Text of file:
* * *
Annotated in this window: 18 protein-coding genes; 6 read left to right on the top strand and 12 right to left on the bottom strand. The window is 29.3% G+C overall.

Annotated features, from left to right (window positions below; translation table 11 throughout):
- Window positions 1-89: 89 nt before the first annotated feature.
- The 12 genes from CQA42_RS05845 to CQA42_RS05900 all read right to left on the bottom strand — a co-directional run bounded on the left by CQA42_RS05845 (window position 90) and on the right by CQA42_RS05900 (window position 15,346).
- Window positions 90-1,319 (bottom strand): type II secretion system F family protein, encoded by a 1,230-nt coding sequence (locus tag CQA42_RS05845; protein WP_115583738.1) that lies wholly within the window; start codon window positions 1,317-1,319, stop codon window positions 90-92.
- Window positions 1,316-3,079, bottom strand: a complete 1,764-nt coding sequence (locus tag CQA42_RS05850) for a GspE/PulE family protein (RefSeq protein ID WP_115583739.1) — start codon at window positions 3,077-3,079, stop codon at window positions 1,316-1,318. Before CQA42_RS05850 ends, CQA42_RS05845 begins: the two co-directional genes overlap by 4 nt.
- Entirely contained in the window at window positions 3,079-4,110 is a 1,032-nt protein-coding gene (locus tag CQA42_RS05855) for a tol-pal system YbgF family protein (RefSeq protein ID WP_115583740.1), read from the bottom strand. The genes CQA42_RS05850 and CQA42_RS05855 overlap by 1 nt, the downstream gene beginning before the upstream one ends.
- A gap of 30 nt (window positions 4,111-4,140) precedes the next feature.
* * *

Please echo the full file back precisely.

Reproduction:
Annotated in this window: 18 protein-coding genes; 6 read left to right on the top strand and 12 right to left on the bottom strand. The window is 29.3% G+C overall.

Annotated features, from left to right (window positions below; translation table 11 throughout):
- Window positions 1-89: 89 nt before the first annotated feature.
- The 12 genes from CQA42_RS05845 to CQA42_RS05900 all read right to left on the bottom strand — a co-directional run bounded on the left by CQA42_RS05845 (window position 90) and on the right by CQA42_RS05900 (window position 15,346).
- Window positions 90-1,319 (bottom strand): type II secretion system F family protein, encoded by a 1,230-nt coding sequence (locus tag CQA42_RS05845; protein WP_115583738.1) that lies wholly within the window; start codon window positions 1,317-1,319, stop codon window positions 90-92.
- Window positions 1,316-3,079, bottom strand: a complete 1,764-nt coding sequence (locus tag CQA42_RS05850) for a GspE/PulE family protein (RefSeq protein ID WP_115583739.1) — start codon at window positions 3,077-3,079, stop codon at window positions 1,316-1,318. Before CQA42_RS05850 ends, CQA42_RS05845 begins: the two co-directional genes overlap by 4 nt.
- Entirely contained in the window at window positions 3,079-4,110 is a 1,032-nt protein-coding gene (locus tag CQA42_RS05855) for a tol-pal system YbgF family protein (RefSeq protein ID WP_115583740.1), read from the bottom strand. The genes CQA42_RS05850 and CQA42_RS05855 overlap by 1 nt, the downstream gene beginning before the upstream one ends.
- A gap of 30 nt (window positions 4,111-4,140) precedes the next feature.